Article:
Since it was created in 2006 out of what was English Nature, the Countryside Agency and the Rural Development Service, Natural England has carried out a total of 100 successful enforcement actions for breaches of wildlife laws across England – about seven every year.
The majority (70) of these actions are enforcement undertakings – a form of civil sanction entered into voluntarily by an offender. Following a freedom of information request, ENDS can reveal that of these 70 enforcement undertakings entered into between 2012–2019, only five involved a financial penalty.
Furthermore, the financial penalties attached to the five undertakings amounted to no more than £10,000 – small amounts when compared to the Environment Agency’s (EA) use of enforcement undertakings which can rack up to six-figure sums. The two largest undertakings agreed with Natural England came from a utility company in Cumbria and National Grid Ltd in West Yorkshire. Both agreed to pay £10,000 in compensation for habitat damage caused by vehicle use.
Natural England’s deputy chief executive Alan Law said voluntary undertakings were a light-touch approach to enforcement rather than being used for serious breaches where criminal action can be pursued.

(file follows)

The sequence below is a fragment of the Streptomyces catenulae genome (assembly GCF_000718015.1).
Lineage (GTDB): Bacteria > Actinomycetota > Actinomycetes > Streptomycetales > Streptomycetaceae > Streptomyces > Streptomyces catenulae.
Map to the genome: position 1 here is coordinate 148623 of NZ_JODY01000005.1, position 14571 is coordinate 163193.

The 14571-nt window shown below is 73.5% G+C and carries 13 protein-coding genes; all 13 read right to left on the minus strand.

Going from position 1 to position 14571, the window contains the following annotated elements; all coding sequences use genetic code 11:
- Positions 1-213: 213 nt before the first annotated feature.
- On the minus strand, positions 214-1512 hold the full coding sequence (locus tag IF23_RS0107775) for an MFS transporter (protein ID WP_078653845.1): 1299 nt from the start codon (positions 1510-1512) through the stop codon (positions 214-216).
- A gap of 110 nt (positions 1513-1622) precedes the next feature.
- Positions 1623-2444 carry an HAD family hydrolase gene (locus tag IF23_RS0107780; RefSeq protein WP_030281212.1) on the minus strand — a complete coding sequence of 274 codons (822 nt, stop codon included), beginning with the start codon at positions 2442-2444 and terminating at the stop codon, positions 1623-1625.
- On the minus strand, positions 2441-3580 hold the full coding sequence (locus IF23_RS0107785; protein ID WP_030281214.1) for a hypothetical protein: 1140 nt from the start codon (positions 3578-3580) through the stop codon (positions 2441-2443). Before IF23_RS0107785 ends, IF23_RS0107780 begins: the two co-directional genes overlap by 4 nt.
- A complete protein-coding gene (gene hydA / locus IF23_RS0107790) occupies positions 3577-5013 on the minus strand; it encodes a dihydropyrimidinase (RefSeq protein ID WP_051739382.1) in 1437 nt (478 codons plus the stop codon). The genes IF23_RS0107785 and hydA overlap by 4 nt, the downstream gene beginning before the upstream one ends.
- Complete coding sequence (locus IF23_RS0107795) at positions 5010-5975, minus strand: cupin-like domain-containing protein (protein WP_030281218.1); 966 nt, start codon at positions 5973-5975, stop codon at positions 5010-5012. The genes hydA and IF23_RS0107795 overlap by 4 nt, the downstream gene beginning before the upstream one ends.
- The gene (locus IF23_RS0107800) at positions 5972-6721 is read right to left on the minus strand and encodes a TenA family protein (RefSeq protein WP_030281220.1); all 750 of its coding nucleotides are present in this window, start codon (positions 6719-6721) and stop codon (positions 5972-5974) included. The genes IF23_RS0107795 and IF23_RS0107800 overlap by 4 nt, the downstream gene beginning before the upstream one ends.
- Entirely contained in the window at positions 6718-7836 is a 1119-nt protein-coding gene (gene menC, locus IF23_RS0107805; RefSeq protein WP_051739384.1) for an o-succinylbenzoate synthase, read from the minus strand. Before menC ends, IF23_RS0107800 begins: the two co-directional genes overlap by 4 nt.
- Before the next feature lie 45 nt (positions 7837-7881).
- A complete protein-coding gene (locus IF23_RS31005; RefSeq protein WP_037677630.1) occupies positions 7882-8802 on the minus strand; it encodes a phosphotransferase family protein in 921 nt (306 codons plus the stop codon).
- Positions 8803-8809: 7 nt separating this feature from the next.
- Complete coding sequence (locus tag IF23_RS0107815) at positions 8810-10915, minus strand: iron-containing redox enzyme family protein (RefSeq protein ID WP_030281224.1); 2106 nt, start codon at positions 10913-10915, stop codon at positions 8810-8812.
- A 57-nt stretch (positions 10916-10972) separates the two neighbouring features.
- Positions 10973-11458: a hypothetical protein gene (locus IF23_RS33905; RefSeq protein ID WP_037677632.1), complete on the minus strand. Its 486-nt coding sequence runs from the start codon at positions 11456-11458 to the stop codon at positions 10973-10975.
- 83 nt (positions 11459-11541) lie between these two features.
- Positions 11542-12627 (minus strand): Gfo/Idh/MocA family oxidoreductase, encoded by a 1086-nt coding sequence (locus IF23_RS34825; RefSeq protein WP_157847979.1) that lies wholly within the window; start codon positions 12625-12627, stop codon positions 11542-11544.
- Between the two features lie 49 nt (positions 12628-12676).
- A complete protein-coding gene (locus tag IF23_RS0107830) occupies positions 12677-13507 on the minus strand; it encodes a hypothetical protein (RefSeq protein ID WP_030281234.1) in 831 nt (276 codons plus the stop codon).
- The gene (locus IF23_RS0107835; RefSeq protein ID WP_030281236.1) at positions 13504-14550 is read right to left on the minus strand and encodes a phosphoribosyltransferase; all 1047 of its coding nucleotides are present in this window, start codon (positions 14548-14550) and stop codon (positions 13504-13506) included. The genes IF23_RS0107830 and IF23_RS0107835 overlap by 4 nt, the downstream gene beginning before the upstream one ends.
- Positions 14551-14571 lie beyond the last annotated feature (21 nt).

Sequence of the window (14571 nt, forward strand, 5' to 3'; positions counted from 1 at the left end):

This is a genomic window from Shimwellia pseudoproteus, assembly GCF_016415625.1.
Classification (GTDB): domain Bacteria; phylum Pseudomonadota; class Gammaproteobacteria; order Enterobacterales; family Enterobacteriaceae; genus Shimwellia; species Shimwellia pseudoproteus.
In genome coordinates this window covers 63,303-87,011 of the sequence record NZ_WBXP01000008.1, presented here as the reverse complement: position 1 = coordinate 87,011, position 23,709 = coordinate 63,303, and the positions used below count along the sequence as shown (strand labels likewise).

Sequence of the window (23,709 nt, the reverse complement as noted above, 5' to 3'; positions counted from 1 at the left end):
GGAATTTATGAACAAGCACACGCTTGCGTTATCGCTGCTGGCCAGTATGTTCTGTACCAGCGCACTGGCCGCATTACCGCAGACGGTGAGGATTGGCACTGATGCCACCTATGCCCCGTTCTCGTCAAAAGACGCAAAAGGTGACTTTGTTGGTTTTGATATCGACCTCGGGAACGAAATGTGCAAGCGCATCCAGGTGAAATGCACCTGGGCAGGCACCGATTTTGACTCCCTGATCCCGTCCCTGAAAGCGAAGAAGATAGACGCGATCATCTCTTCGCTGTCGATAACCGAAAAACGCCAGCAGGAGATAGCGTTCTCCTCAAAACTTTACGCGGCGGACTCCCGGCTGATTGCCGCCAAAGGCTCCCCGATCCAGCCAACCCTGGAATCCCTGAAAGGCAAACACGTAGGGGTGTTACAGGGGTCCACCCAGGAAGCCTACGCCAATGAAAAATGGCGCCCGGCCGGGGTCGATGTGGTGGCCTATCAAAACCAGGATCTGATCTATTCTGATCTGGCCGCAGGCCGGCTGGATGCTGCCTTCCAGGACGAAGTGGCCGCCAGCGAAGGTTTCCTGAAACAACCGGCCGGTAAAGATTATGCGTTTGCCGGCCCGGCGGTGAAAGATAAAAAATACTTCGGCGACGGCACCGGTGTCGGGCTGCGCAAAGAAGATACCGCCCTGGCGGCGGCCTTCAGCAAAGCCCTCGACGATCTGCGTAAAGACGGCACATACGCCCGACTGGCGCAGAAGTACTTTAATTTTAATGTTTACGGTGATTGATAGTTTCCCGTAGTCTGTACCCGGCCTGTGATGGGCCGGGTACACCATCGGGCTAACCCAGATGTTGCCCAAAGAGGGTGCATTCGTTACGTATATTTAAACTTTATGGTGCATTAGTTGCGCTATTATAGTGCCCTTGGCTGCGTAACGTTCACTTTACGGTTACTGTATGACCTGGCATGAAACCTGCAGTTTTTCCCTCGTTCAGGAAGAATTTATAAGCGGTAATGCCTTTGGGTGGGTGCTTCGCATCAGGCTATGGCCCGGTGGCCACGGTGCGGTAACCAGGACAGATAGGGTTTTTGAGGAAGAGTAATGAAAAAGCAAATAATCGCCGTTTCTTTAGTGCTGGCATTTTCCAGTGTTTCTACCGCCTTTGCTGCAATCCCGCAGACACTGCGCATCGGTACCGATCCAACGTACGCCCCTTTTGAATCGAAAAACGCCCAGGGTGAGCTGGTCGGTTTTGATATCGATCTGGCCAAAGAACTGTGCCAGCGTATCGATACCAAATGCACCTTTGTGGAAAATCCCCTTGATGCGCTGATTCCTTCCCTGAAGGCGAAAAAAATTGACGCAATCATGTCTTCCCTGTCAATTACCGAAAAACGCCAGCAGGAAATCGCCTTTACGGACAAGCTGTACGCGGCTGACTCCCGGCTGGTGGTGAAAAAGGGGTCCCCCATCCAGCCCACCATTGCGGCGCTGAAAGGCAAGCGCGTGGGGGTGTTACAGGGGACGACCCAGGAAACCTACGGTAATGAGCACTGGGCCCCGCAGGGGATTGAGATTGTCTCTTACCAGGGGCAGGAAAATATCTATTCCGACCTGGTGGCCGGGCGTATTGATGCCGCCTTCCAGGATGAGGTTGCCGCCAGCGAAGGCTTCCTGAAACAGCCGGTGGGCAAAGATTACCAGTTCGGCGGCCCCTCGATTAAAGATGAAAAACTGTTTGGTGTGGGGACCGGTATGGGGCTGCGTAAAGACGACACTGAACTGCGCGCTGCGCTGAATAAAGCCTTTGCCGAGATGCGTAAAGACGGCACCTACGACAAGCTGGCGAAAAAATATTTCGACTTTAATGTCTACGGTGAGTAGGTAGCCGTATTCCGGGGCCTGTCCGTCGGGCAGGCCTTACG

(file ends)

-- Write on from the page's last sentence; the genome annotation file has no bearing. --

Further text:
Law said: “We would only use an enforcement undertaking where pretty minor damage took place, probably the result of an action inadvertently taken by a land manager. In that instance we wouldn’t usually seek a financial contribution, we would want to see that damage put right which is at a cost to them, and establish a working relationship with the land manager to make sure those issues don’t happen again.”
He added: “But let’s be clear, across most of our sites we have a good long working relationship with the land managers, where things go wrong, those are the exceptions, not the norm.”
The data shows that Natural England agreed with the majority of offenders (65) that remediation action would be acceptable in place of financial penalties.
Natural England’s data shows landowners were the most common offenders. However, only one landowner in the Chichester Harbour SSSI came forward voluntarily – known as a proactive undertaking.
Other offenders around the country include individuals and organisations such as an estate in County Durham, a local authority in Rutland, a Hayton sports club and utility company in Cumbria – ENDS has classified these entities as “other” when mapping the data.
When asked how Natural England keeps an eye on sites most at risk from potential damages, Law said partnerships were key.
“We’re a relatively small organisation so alot of our work is done in partnership with other conservation organisations for example, who will let us know when something is going on that shouldn’t be,” he said.
Across its area teams, Natural England has about 1,000 boots on the ground, Law added: “That’s why we have to work in partnership”.
Click here to view a live table containing details of tens of millions of pounds of financial penalties issued by regulators in England, Wales, Scotland and Northern Ireland for breaches of environmental regulations.